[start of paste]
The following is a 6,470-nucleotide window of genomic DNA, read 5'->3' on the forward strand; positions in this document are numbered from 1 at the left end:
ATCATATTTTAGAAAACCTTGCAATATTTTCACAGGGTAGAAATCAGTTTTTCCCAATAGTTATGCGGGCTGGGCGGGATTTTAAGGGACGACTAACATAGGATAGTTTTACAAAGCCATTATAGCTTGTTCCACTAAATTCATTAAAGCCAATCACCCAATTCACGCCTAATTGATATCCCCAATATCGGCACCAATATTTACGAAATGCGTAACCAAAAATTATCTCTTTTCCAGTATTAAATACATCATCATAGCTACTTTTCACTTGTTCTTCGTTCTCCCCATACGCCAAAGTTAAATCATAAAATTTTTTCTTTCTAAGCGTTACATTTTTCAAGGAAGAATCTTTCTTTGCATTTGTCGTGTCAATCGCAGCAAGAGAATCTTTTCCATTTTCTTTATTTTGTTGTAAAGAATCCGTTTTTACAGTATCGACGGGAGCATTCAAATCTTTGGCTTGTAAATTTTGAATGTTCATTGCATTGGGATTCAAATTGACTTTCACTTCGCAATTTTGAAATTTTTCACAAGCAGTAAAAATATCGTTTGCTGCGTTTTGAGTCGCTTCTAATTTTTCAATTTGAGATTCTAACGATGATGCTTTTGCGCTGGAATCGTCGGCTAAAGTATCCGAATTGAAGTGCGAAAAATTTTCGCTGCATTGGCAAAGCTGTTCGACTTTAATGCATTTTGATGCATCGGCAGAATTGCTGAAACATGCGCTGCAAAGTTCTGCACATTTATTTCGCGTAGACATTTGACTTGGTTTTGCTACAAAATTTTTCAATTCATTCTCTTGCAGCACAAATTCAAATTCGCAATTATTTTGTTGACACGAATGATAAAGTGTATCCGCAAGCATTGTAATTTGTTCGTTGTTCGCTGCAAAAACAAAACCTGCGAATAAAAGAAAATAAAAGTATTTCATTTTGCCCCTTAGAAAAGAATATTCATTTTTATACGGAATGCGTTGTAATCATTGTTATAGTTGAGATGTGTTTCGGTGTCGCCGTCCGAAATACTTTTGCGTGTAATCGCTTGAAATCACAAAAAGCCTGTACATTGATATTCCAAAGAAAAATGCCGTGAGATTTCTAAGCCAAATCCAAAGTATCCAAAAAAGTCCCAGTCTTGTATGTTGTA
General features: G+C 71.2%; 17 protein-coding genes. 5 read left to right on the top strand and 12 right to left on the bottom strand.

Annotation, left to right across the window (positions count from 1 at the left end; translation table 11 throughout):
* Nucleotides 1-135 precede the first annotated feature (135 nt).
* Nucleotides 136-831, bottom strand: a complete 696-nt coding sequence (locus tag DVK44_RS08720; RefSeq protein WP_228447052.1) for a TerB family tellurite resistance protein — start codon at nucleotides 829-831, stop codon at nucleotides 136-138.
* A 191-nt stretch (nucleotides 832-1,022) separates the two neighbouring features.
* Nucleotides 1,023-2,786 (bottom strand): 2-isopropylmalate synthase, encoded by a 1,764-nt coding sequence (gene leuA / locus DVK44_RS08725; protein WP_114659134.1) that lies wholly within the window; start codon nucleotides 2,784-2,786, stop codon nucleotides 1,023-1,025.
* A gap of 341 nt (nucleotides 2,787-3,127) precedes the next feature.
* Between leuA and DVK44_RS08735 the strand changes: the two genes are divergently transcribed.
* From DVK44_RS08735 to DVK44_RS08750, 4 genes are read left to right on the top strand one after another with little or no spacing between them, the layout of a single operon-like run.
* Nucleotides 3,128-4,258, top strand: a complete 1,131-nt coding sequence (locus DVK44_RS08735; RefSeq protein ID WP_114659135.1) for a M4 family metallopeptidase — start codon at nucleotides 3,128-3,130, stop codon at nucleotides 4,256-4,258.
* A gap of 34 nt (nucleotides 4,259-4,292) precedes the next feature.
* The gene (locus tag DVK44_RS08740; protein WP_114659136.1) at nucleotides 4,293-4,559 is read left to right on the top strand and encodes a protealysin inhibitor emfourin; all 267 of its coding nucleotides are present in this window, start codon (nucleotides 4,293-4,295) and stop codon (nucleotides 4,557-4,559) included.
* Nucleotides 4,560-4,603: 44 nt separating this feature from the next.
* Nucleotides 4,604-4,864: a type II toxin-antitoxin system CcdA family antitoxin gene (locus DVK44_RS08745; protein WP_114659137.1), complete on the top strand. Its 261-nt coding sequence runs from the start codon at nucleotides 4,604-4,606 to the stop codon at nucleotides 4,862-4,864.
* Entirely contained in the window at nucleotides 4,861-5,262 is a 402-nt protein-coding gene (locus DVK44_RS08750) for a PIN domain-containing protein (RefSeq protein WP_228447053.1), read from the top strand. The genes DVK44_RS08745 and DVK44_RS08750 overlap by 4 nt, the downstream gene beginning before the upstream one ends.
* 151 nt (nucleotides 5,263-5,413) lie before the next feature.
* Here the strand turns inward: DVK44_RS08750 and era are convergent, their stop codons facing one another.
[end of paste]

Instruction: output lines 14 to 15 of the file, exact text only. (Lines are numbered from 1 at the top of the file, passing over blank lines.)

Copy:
* The gene (locus tag DVK44_RS08740; protein WP_114659136.1) at nucleotides 4,293-4,559 is read left to right on the top strand and encodes a protealysin inhibitor emfourin; all 267 of its coding nucleotides are present in this window, start codon (nucleotides 4,293-4,295) and stop codon (nucleotides 4,557-4,559) included.
* Nucleotides 4,560-4,603: 44 nt separating this feature from the next.